• /ˈseiːva/ {{rhymes}}
verb: {{is-verb-weak}}
  1. (computing, informal) to save
Synonyms: (save) vista
serða pronunciation
  • /ˈsɛrða/ {{rhymes}}
verb: {{is-verb-strong}}
  1. (somewhat, archaic, vulgar) to fuck, to have (penetrative) sex with
Synonyms: (fuck) ríða
setja etymology From Old Norse setja, from Proto-Germanic *satjaną. pronunciation
  • /ˈsɛːtja/ {{rhymes}}
  • (colloquial) /ˈsɛːta/
verb: {{is-verb-weak}}
  1. (transitive, governs the accusative) to put, to place something somewhere{{jump}} Nennirðu að setja forritunarbókina mína á borðið? Could put my programming book on the table?
  2. (ditransitive, governs the accusative, dative) to fix (something for somebody), to determine (something regarding somebody), to decide (something for somebody){{jump}} Hann 'setti sér það markmið að grennast. He was determined to loose weight. Við settum okkur að leysa öll dæmin fyrir prófið. We decided to solve all the problems before the examination.
  3. (transitive, governs the accusative, formal) to formally open{{jump}} setja fund. To open a meeting.
  4. (ditransitive, governs the accusative, dative) (for someone) to suppose (something){{jump}}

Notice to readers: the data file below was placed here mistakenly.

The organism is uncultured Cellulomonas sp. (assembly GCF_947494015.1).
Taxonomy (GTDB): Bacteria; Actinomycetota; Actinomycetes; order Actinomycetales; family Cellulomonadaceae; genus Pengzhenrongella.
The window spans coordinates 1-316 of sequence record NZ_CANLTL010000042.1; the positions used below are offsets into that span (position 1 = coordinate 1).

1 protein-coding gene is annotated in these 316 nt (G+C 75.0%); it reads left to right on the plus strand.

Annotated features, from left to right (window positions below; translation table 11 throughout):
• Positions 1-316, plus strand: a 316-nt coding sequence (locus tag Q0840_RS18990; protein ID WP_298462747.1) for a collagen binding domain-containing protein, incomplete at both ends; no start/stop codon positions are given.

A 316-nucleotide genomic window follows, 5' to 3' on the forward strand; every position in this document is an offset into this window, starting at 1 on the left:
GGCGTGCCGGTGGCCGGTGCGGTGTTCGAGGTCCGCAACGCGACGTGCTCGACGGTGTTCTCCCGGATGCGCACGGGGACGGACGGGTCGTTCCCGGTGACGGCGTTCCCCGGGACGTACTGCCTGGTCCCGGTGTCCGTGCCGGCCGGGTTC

5. (transitive, governs the accusative) to typeset{{jump}}
  6. (impersonal) used in set phrases Eigum við ekki að sjá hvað setur? How about we see what happens? Mig setti hljóða eftir símtalið. I couldn't speak after the phone call. Það sótti að mér kulda. I felt cold. Þegar hann minntist látinnar konu sinnar setti honum ákafan grát. He began crying immensely upon remembering his deceased wife.
Synonyms: {{jump}} láta, {{jump}} fastsetja, {{jump}} opna formlega, {{jump}} gera ráð fyrir, {{jump}} prentsetja
setning
noun: {{is-noun}}
  1. (grammar) a clause
  2. (colloquial) a sentence
Synonyms: (sentence) (proper linguistic nomenclature) málsgrein
sexí etymology From English sexy.
adjective: sexí
  1. (slang) sexy Þessi gaur er svo sexí! This dude is so sexy! Hvor er meira sexí? Which one is more sexy? Ertu sexí? Are you sexy?
Synonyms: (sexy) kynþokkafullur, kynæsandi
sikker etymology From Danish sikker, from gml seker, from Latin sēcūrus “secure, unworried”.
adjective: {{head}}